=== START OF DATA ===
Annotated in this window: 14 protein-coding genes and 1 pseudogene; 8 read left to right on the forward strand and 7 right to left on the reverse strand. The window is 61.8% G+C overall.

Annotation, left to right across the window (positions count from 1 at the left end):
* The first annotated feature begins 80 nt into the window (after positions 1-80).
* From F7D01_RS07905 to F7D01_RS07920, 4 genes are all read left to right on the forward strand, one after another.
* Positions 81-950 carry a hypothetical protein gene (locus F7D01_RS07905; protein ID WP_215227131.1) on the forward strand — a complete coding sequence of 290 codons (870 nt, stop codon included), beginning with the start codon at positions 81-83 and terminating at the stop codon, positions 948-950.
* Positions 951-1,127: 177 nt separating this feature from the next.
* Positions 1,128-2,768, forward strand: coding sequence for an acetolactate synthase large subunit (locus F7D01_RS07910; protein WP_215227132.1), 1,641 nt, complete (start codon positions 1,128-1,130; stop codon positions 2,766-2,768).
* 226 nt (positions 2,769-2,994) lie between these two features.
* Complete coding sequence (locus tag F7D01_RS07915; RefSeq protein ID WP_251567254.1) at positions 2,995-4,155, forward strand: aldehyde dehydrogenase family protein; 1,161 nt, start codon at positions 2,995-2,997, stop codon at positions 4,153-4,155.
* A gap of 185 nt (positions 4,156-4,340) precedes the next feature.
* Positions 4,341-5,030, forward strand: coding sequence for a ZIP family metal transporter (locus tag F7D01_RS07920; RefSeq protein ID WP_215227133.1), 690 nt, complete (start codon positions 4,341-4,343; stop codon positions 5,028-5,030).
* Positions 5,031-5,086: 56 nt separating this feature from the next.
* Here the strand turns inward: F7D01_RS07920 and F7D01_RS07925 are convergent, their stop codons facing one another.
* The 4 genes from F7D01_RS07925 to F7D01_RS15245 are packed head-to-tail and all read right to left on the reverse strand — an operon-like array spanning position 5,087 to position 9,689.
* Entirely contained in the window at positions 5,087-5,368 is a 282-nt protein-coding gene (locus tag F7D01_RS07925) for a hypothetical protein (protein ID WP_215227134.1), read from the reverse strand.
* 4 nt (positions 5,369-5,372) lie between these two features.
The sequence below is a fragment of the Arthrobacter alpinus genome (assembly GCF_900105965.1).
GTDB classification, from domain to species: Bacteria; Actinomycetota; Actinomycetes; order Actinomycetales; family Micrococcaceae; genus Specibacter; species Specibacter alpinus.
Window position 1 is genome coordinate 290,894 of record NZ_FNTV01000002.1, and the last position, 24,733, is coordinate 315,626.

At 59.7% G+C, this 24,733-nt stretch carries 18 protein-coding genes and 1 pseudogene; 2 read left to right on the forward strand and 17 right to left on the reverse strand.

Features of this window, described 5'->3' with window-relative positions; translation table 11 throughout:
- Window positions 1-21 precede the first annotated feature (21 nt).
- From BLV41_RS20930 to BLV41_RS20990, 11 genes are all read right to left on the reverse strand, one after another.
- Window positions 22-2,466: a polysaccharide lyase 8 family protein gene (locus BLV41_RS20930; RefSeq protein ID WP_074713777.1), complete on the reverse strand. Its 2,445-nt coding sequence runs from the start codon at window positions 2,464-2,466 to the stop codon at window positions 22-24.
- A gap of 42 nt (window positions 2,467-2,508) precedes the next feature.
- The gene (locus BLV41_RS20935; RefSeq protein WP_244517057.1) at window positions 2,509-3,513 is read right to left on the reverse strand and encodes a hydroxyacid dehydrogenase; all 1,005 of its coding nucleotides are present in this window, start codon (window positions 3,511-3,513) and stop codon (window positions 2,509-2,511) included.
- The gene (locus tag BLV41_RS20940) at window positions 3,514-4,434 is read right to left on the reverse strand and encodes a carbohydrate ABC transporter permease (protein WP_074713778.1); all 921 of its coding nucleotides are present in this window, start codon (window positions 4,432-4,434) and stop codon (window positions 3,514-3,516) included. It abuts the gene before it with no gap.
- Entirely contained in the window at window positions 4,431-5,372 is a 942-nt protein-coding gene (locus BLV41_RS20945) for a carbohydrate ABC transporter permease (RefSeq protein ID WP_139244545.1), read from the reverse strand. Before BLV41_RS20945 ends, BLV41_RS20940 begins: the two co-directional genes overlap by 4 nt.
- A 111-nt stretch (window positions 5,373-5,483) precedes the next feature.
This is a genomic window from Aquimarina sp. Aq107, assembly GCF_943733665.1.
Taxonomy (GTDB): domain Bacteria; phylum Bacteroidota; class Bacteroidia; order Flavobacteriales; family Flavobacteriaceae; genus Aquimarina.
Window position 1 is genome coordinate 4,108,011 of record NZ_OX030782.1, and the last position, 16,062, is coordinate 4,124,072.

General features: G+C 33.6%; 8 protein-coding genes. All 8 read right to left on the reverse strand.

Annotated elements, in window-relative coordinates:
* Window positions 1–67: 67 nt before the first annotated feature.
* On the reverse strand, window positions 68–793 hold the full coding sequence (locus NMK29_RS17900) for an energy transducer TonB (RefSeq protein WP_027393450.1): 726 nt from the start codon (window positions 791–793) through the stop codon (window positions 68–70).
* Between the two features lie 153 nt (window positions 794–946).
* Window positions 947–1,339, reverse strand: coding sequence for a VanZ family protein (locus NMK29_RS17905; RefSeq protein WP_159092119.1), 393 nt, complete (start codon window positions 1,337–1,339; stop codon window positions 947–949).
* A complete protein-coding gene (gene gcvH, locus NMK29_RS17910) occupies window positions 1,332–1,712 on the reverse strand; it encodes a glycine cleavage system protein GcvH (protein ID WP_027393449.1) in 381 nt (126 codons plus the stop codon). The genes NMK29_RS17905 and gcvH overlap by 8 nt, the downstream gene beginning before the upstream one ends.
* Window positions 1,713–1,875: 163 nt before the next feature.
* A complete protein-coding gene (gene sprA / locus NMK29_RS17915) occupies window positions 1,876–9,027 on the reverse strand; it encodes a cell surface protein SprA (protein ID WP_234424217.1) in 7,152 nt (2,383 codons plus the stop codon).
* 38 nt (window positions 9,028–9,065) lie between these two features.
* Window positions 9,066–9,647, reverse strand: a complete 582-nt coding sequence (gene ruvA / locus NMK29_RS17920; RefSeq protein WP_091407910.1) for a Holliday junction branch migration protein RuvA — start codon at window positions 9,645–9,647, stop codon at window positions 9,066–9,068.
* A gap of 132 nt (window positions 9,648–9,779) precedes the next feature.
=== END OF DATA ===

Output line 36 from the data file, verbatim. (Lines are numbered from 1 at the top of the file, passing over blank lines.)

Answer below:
* On the reverse strand, window positions 68–793 hold the full coding sequence (locus NMK29_RS17900) for an energy transducer TonB (RefSeq protein WP_027393450.1): 726 nt from the start codon (window positions 791–793) through the stop codon (window positions 68–70).